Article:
Confusion on different Mattachine chapters, Mattachine Society on 'The Playboy Club'
That is a good reason to urge our media to urge all groups to put their material online. I am not sure how many people would want to see ONE/HIC minutes, but it can't hurt-some historians should want to glance at it to get perspective. I think Ken Burns is giving us too much in his documentary showing on PBS this week (Prohibition), BUT then it shows how historians CAN go back and find lots of information that lets us know how something happened and the consequences.
NACHO met in Kansas City in February 1966 (the organizing meeting) and in San Francisco in August 1966 (the annual meeting). It met in Chicago in 1968. I took the minutes at all three of those meetings. Somewhere I have a copy.
However, the minutes wouldn't shed any light on Mattachine Midwest's name choice. If anywhere, that would come from Mattachine Midwest minutes, but unfortunately, after many years of my keeping them, I think they were lost by someone who shouldn't have taken custody of them.
Records of Mattachine Society, Inc. of New York from 1951 to 1976 (which I assume include records of the New York chapter of the Mattachine Society, Inc., before the independent existence of Mattachine Society, Inc. of New York) are listed in the collection of the International Gay Information Center at the New York Public Library and have also been microfilmed. Copies of the microfilm are listed as being held by NYPL and by a Connecticut library.
Bill Kelley, Chicago
Billy glover wrote:
This reminds me that, wasn't it 1966 when NACHO met in Chicago, and where are the minutes etc from that which might help set some of the record straight. Or the records of N Y Mattachine for that matter.
My information on use of the name by Mattachine Midwest came from its founder, Bob Basker. I was not there at the founding, but shortly thereafter. It was in 1965; maybe Hal had softened by then, since Mattachine Society Inc. of New York was around before 1965.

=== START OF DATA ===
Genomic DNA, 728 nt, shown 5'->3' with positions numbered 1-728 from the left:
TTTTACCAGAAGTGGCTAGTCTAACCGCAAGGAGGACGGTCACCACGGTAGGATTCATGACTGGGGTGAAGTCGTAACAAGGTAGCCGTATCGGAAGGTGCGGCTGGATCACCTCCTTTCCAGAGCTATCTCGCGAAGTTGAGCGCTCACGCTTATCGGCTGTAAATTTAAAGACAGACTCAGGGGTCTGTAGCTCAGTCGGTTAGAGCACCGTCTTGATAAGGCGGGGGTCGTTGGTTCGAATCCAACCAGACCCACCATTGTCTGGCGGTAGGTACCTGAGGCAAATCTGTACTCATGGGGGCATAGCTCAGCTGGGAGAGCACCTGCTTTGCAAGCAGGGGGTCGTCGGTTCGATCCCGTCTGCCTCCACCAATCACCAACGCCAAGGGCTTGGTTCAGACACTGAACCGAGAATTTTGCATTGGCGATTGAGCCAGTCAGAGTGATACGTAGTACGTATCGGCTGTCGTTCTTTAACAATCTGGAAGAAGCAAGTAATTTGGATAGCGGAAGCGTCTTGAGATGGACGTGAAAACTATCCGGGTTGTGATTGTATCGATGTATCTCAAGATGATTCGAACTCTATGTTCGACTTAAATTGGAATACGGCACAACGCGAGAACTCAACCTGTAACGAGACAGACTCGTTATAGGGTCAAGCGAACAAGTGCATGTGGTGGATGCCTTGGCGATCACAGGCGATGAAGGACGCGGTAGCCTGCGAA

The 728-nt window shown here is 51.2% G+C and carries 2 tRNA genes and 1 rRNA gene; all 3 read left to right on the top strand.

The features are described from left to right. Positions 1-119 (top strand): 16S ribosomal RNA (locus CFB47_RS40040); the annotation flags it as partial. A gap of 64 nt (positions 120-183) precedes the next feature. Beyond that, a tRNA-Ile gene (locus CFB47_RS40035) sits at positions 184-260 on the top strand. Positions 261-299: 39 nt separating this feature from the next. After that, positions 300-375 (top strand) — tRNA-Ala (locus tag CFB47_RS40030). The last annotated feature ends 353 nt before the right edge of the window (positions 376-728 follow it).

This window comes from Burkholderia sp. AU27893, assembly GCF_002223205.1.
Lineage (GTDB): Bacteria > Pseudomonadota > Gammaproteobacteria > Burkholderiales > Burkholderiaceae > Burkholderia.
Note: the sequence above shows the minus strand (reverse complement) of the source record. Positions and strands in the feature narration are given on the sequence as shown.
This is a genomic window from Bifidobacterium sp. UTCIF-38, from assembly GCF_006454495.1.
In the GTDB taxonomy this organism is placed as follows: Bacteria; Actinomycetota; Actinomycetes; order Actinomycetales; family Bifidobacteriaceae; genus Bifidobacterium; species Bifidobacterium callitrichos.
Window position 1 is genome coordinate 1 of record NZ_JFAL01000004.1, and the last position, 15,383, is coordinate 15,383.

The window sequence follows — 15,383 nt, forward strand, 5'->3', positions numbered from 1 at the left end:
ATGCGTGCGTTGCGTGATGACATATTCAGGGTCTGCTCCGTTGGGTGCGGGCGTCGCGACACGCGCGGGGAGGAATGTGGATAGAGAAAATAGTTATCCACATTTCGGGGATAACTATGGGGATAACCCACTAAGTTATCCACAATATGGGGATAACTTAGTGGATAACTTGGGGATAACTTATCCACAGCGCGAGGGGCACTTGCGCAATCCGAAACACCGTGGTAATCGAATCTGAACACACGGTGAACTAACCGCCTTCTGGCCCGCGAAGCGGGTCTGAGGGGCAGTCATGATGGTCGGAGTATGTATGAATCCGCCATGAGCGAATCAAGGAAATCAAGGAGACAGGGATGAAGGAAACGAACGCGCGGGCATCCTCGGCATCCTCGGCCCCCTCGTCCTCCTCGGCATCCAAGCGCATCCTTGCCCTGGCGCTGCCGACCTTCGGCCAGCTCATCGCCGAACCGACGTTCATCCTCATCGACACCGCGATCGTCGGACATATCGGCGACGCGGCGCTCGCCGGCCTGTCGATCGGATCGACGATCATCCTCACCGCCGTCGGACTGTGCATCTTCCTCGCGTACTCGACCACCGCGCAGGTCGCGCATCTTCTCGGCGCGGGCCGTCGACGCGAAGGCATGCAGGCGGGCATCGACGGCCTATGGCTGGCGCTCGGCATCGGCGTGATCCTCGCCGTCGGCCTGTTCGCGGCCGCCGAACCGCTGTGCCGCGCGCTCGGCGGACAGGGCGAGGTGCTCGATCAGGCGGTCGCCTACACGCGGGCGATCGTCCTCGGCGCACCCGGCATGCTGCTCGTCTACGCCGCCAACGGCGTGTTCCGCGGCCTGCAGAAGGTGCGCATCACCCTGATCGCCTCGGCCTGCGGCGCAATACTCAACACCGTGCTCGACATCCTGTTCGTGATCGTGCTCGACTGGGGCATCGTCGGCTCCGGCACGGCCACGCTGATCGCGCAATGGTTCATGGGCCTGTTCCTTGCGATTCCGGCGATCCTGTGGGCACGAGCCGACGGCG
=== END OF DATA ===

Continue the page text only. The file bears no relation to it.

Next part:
Billy glover wrote:
I don't recall how Sears hanhdled this in his book, but I'm sure that Hal tried to stop anyone else from using the name, and told the New York chapter to stop and they simply ignored him.
Legally, an organization can establish or authorize chapters here and there, and they're all part of the parent organization. That's what the Mattachine Society did in a number of cities, including Chicago and New York, though the Chicago chapter lasted only for a short while each time it was started.
On the other hand, people can set up independent organizations. That's what Mattachine Midwest and Mattachine Society of Washington were, from their beginnings--independent organizations, though they borrowed the name Mattachine with the original Mattachine organization's permission or acquiescence (in Mattachine Midwest's case) or maybe without (I don't know about Mattachine of Washington).
As for Mattachine of New York: Originally there was a New York chapter of the national Mattachine, but my understanding is that--unlike the earlier Chicago Mattachine chapter(s), to which Mattachine Midwest never had any legal relationshipt--the Mattachine Society Inc. of New York actually represented a split-off of the New York chapter from the national Mattachine and simply operated as an independent organization thereafter. I'm not sure of this latter historical point, however.
Billy glover wrote:
Thanks, I never have understood the legal thing, or why some were chapters and some not.
Also, Mattachine Society Inc. of New York was an independent New York organization that had formerly been a chapter of the national Mattachine Society Inc.--as distinguished from Mattachine Midwest and the Mattachine Society of Washington, both of which were always independent organizations and not chapters of the national society.
ONE (aka One) Inc. did indeed have a small chapter in Chicago, called One of Chicago (or ONE of Chicago). It was primarily sponsored by the longtime non-gay attorney Paul R. Goldman, who had a large gay practice, and it wasn't really brief: I believe it existed from the mid-1960s to perhaps as late as the 1980s, and certainly into the mid or late 1970s. Paul died in 1986.